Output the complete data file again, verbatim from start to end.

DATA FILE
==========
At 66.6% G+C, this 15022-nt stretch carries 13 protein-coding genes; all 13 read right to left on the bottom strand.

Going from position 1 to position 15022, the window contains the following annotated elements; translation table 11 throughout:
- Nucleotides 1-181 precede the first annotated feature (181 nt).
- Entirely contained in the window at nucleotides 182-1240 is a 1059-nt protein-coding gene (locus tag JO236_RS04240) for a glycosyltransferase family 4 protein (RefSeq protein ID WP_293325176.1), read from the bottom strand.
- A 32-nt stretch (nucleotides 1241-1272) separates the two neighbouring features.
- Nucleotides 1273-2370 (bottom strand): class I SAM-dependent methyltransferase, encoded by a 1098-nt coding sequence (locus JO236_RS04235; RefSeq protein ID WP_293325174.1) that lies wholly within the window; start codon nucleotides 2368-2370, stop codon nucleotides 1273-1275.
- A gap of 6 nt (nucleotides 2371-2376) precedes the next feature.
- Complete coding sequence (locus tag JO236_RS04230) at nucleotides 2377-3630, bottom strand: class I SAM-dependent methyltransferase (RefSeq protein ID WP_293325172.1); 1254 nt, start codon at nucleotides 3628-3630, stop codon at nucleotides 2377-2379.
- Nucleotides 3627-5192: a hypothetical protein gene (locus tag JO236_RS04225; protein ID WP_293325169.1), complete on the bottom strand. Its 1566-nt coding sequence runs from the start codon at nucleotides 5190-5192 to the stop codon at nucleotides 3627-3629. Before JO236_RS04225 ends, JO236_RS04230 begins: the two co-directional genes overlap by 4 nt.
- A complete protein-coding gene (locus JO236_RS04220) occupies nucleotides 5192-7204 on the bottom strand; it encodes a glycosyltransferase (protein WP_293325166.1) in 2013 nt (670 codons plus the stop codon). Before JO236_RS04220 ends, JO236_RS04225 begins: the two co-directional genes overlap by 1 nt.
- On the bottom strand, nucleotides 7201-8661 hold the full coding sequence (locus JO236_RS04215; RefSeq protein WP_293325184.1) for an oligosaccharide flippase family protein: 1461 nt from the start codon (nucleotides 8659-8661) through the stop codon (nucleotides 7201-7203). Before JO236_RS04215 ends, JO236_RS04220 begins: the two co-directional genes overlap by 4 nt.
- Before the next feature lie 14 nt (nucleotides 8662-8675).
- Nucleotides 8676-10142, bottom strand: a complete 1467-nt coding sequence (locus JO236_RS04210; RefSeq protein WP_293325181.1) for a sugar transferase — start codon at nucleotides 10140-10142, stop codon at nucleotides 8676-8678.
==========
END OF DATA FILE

At 66.6% G+C, this 15022-nt stretch carries 13 protein-coding genes; all 13 read right to left on the bottom strand.

Going from position 1 to position 15022, the window contains the following annotated elements; translation table 11 throughout:
- Nucleotides 1-181 precede the first annotated feature (181 nt).
- Entirely contained in the window at nucleotides 182-1240 is a 1059-nt protein-coding gene (locus tag JO236_RS04240) for a glycosyltransferase family 4 protein (RefSeq protein ID WP_293325176.1), read from the bottom strand.
- A 32-nt stretch (nucleotides 1241-1272) separates the two neighbouring features.
- Nucleotides 1273-2370 (bottom strand): class I SAM-dependent methyltransferase, encoded by a 1098-nt coding sequence (locus JO236_RS04235; RefSeq protein ID WP_293325174.1) that lies wholly within the window; start codon nucleotides 2368-2370, stop codon nucleotides 1273-1275.
- A gap of 6 nt (nucleotides 2371-2376) precedes the next feature.
- Complete coding sequence (locus tag JO236_RS04230) at nucleotides 2377-3630, bottom strand: class I SAM-dependent methyltransferase (RefSeq protein ID WP_293325172.1); 1254 nt, start codon at nucleotides 3628-3630, stop codon at nucleotides 2377-2379.
- Nucleotides 3627-5192: a hypothetical protein gene (locus tag JO236_RS04225; protein ID WP_293325169.1), complete on the bottom strand. Its 1566-nt coding sequence runs from the start codon at nucleotides 5190-5192 to the stop codon at nucleotides 3627-3629. Before JO236_RS04225 ends, JO236_RS04230 begins: the two co-directional genes overlap by 4 nt.
- A complete protein-coding gene (locus JO236_RS04220) occupies nucleotides 5192-7204 on the bottom strand; it encodes a glycosyltransferase (protein WP_293325166.1) in 2013 nt (670 codons plus the stop codon). Before JO236_RS04220 ends, JO236_RS04225 begins: the two co-directional genes overlap by 1 nt.
- On the bottom strand, nucleotides 7201-8661 hold the full coding sequence (locus JO236_RS04215; RefSeq protein WP_293325184.1) for an oligosaccharide flippase family protein: 1461 nt from the start codon (nucleotides 8659-8661) through the stop codon (nucleotides 7201-7203). Before JO236_RS04215 ends, JO236_RS04220 begins: the two co-directional genes overlap by 4 nt.
- Before the next feature lie 14 nt (nucleotides 8662-8675).
- Nucleotides 8676-10142, bottom strand: a complete 1467-nt coding sequence (locus JO236_RS04210; RefSeq protein WP_293325181.1) for a sugar transferase — start codon at nucleotides 10140-10142, stop codon at nucleotides 8676-8678.